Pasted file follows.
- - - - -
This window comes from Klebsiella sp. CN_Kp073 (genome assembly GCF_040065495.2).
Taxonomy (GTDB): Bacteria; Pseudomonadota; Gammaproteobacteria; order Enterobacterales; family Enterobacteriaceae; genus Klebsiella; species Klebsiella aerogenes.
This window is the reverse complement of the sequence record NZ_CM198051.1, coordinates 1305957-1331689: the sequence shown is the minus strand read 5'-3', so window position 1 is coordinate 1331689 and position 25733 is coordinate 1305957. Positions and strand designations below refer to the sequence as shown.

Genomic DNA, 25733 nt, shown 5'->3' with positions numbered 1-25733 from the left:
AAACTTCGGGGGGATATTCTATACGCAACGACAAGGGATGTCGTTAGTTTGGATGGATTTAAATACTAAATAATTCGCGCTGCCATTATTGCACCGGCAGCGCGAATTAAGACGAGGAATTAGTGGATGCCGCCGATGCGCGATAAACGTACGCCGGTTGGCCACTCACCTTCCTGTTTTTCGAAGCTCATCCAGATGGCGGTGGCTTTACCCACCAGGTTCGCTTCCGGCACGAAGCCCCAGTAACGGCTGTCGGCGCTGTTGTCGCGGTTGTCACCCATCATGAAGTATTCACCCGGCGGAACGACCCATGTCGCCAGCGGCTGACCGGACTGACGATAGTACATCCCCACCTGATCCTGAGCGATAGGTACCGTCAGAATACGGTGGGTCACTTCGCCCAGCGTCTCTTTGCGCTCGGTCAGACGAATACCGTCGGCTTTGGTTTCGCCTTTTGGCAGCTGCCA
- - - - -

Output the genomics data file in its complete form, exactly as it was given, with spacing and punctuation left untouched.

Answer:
This window comes from Klebsiella sp. CN_Kp073 (genome assembly GCF_040065495.2).
Taxonomy (GTDB): Bacteria; Pseudomonadota; Gammaproteobacteria; order Enterobacterales; family Enterobacteriaceae; genus Klebsiella; species Klebsiella aerogenes.
This window is the reverse complement of the sequence record NZ_CM198051.1, coordinates 1305957-1331689: the sequence shown is the minus strand read 5'-3', so window position 1 is coordinate 1331689 and position 25733 is coordinate 1305957. Positions and strand designations below refer to the sequence as shown.

Genomic DNA, 25733 nt, shown 5'->3' with positions numbered 1-25733 from the left:
AAACTTCGGGGGGATATTCTATACGCAACGACAAGGGATGTCGTTAGTTTGGATGGATTTAAATACTAAATAATTCGCGCTGCCATTATTGCACCGGCAGCGCGAATTAAGACGAGGAATTAGTGGATGCCGCCGATGCGCGATAAACGTACGCCGGTTGGCCACTCACCTTCCTGTTTTTCGAAGCTCATCCAGATGGCGGTGGCTTTACCCACCAGGTTCGCTTCCGGCACGAAGCCCCAGTAACGGCTGTCGGCGCTGTTGTCGCGGTTGTCACCCATCATGAAGTATTCACCCGGCGGAACGACCCATGTCGCCAGCGGCTGACCGGACTGACGATAGTACATCCCCACCTGATCCTGAGCGATAGGTACCGTCAGAATACGGTGGGTCACTTCGCCCAGCGTCTCTTTGCGCTCGGTCAGACGAATACCGTCGGCTTTGGTTTCGCCTTTTGGCAGCTGCCA